I'm very new to LabVIEW, and i'm struggling with plotting the graph the way I want to. I have generated a gaussian function and I only can manage to display all the plot points at a time, but how do I generate one plot point at a time with a 100ms delay, when running the program? Should I use a time or event structure, a loop, or something else? I don't think it should be complicated? Thank you all.
Can you share whatever code you already have? Makes it easier to see what's going on and where to suggest changes.
It's obviously wrong at the moment, but here it is. Most of the code is just calculating the output of the function, i just don't really know how to handle the structures so that the graph would update point by point
OK, as a general rule it's better to post the actual VI (or create a VI snippet from the block diagram Edit menu) rather than a picture. Pictures can obscure the connections and the routes that wires are taking and mean anyone trying to help you has to recreate all or part of the VI themselves.
Having said that, here are some comments on what you seem have so far.
1) The output from the Bundle is a cluster containing two 1D arrays (this is a valid input to the XY graph).
2) The Build Array seems to be pointless. If you remove it and set the Tunnel Mode at the output from the loop to Indexing, the XY graph will contain one plot for each iteration of the loop.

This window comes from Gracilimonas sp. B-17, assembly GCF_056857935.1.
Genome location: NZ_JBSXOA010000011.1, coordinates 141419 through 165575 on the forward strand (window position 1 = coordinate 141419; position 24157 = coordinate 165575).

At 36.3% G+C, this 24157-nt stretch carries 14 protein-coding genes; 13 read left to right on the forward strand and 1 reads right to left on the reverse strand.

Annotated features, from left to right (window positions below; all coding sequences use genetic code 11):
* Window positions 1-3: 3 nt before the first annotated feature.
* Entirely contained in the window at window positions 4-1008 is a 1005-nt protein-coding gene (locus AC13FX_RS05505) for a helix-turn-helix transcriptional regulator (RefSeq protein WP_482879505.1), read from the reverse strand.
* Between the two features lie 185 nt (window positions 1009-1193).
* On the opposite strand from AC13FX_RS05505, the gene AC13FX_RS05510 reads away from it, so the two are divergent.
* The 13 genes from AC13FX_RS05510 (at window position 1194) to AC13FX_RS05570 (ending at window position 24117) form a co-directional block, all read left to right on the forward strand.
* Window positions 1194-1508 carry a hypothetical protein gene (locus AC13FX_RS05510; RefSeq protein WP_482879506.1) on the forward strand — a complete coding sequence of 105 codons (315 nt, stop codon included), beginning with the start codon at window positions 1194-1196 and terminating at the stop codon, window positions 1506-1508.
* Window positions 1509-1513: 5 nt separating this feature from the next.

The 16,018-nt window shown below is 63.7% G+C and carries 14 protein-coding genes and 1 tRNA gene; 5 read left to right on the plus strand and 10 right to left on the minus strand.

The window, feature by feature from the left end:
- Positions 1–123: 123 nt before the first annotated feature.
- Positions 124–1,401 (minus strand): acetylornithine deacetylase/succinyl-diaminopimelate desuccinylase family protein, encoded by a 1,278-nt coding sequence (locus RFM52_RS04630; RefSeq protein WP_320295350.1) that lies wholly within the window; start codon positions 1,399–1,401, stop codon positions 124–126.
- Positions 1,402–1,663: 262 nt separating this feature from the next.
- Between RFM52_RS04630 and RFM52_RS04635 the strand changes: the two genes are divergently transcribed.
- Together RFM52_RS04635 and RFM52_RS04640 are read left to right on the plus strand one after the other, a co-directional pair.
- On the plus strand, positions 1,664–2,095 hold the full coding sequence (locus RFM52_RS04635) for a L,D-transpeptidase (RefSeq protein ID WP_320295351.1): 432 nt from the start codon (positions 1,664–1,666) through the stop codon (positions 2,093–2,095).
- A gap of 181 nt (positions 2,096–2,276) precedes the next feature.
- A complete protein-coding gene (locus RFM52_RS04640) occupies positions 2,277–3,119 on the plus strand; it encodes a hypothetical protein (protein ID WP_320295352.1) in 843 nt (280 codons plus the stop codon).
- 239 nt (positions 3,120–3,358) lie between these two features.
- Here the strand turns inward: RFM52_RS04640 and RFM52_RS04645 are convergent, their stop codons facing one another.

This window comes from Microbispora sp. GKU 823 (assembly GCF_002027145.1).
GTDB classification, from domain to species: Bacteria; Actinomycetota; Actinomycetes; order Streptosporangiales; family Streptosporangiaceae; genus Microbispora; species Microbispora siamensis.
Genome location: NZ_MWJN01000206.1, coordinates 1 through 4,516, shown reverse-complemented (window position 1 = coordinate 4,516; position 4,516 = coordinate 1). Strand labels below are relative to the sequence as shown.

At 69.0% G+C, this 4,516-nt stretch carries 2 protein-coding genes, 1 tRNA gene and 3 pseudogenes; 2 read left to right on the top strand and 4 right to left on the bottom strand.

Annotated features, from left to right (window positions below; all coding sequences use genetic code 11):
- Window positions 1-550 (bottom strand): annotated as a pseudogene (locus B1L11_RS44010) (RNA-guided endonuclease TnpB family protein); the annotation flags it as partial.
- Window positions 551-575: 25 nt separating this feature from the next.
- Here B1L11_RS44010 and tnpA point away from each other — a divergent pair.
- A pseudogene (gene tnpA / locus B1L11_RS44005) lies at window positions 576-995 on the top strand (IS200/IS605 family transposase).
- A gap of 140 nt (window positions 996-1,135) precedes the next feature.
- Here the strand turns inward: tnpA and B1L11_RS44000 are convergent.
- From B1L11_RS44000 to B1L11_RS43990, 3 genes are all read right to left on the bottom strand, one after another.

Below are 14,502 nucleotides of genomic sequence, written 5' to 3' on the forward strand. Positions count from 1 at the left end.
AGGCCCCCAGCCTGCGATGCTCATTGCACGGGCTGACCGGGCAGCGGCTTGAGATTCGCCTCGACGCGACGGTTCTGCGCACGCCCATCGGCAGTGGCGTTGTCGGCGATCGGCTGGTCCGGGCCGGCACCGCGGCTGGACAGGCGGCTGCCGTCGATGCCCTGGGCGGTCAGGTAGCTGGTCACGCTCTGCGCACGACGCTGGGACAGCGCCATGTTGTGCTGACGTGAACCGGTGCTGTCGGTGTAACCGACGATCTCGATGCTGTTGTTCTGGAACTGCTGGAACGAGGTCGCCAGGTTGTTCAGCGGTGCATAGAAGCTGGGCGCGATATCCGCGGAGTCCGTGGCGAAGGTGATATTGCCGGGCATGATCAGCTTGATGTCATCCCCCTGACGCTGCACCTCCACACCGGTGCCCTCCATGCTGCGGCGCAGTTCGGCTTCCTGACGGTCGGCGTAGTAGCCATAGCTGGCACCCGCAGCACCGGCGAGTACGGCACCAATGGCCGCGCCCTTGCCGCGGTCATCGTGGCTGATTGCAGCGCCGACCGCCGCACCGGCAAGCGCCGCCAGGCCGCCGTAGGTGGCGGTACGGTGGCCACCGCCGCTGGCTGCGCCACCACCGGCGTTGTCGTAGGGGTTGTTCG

3) If you actually want the data from all the iterations of the loop to be a single plot, you could output the X and Y arrays separately from the loop, set the Tunnel Modes for these outputs to be Concatenating, then use Bundle to format the data for the graph.
I'm not entirely clear what you mean by "update point by point" when for each loop of the iteration you are generating 1D arrays of data.
Please attach your actual VI. We cannot run or debug images.
- I would just generate the gaussian once, then play it back in a loop, replotting subsets of increasing time.
- It is easiest to feed a 1D complex array to an xy graph. No need to bundle and stuff.
See if this gives you some ideas:
Of course since the x points are spaced equally, you could even use a simple chart, setting x0 and dx of the x axis accordingly.